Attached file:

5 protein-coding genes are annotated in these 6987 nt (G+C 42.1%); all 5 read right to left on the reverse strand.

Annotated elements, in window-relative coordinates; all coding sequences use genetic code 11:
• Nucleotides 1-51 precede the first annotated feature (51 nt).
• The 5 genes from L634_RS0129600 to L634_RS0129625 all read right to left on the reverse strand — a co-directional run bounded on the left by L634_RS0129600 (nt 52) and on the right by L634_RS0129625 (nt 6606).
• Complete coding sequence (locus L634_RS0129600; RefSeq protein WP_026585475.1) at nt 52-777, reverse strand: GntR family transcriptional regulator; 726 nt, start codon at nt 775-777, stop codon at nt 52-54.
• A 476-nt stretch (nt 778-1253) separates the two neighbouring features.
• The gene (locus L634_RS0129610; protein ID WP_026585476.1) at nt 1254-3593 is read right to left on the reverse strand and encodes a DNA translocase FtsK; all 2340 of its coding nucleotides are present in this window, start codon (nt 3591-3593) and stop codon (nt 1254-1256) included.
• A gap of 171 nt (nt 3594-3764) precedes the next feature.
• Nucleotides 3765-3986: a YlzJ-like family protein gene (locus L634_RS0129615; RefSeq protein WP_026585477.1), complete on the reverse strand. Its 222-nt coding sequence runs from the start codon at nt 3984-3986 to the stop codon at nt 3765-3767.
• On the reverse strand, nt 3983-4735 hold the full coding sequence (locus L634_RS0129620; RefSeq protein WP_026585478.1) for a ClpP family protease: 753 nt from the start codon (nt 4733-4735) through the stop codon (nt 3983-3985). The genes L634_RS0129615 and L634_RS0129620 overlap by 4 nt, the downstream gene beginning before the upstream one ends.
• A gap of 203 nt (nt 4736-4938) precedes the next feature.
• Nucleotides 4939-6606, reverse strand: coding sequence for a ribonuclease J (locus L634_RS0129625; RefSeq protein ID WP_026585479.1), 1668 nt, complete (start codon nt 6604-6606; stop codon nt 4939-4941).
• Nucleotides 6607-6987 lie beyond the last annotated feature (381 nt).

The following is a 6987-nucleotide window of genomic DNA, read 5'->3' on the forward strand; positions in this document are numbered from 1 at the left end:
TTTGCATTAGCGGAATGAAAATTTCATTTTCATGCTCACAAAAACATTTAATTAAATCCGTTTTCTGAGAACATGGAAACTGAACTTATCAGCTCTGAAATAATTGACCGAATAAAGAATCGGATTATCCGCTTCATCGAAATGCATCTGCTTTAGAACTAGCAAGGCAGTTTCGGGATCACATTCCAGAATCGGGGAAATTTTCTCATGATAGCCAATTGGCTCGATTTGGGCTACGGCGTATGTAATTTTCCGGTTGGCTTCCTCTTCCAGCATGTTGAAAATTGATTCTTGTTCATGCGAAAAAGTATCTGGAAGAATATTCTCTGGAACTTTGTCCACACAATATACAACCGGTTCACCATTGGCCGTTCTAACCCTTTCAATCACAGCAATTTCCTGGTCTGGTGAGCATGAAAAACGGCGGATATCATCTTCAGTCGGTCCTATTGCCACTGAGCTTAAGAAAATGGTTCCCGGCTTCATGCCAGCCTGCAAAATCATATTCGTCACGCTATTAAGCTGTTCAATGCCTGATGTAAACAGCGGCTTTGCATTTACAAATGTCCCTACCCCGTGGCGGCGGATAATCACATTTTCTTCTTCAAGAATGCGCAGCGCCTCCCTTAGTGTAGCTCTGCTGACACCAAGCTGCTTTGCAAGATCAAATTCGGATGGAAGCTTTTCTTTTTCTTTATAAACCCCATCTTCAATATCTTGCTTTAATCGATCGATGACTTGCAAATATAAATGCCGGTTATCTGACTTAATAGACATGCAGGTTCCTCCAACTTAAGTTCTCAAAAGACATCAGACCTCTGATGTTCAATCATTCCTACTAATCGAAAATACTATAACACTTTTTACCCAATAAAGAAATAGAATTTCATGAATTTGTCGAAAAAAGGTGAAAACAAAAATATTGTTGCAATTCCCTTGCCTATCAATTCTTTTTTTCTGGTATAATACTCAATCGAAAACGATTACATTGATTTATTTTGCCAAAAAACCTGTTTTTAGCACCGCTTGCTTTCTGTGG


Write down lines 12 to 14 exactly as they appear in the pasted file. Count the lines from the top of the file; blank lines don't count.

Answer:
• Nucleotides 4939-6606, reverse strand: coding sequence for a ribonuclease J (locus L634_RS0129625; RefSeq protein ID WP_026585479.1), 1668 nt, complete (start codon nt 6604-6606; stop codon nt 4939-4941).
• Nucleotides 6607-6987 lie beyond the last annotated feature (381 nt).

The following is a 6987-nucleotide window of genomic DNA, read 5'->3' on the forward strand; positions in this document are numbered from 1 at the left end: